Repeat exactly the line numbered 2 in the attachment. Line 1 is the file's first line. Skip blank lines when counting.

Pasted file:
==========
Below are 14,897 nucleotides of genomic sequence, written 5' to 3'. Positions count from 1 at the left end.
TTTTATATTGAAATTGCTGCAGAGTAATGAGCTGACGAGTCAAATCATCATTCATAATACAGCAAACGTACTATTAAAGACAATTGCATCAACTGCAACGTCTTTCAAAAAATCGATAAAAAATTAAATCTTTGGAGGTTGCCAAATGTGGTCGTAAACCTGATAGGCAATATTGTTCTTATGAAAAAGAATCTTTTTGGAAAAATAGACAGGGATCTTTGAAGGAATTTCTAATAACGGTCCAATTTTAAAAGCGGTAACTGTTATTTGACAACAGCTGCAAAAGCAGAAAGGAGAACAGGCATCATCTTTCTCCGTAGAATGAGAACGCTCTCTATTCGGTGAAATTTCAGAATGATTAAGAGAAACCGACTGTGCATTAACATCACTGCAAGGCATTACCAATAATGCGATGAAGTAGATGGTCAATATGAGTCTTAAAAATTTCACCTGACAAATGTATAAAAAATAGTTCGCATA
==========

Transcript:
TTTTATATTGAAATTGCTGCAGAGTAATGAGCTGACGAGTCAAATCATCATTCATAATACAGCAAACGTACTATTAAAGACAATTGCATCAACTGCAACGTCTTTCAAAAAATCGATAAAAAATTAAATCTTTGGAGGTTGCCAAATGTGGTCGTAAACCTGATAGGCAATATTGTTCTTATGAAAAAGAATCTTTTTGGAAAAATAGACAGGGATCTTTGAAGGAATTTCTAATAACGGTCCAATTTTAAAAGCGGTAACTGTTATTTGACAACAGCTGCAAAAGCAGAAAGGAGAACAGGCATCATCTTTCTCCGTAGAATGAGAACGCTCTCTATTCGGTGAAATTTCAGAATGATTAAGAGAAACCGACTGTGCATTAACATCACTGCAAGGCATTACCAATAATGCGATGAAGTAGATGGTCAATATGAGTCTTAAAAATTTCACCTGACAAATGTATAAAAAATAGTTCGCATA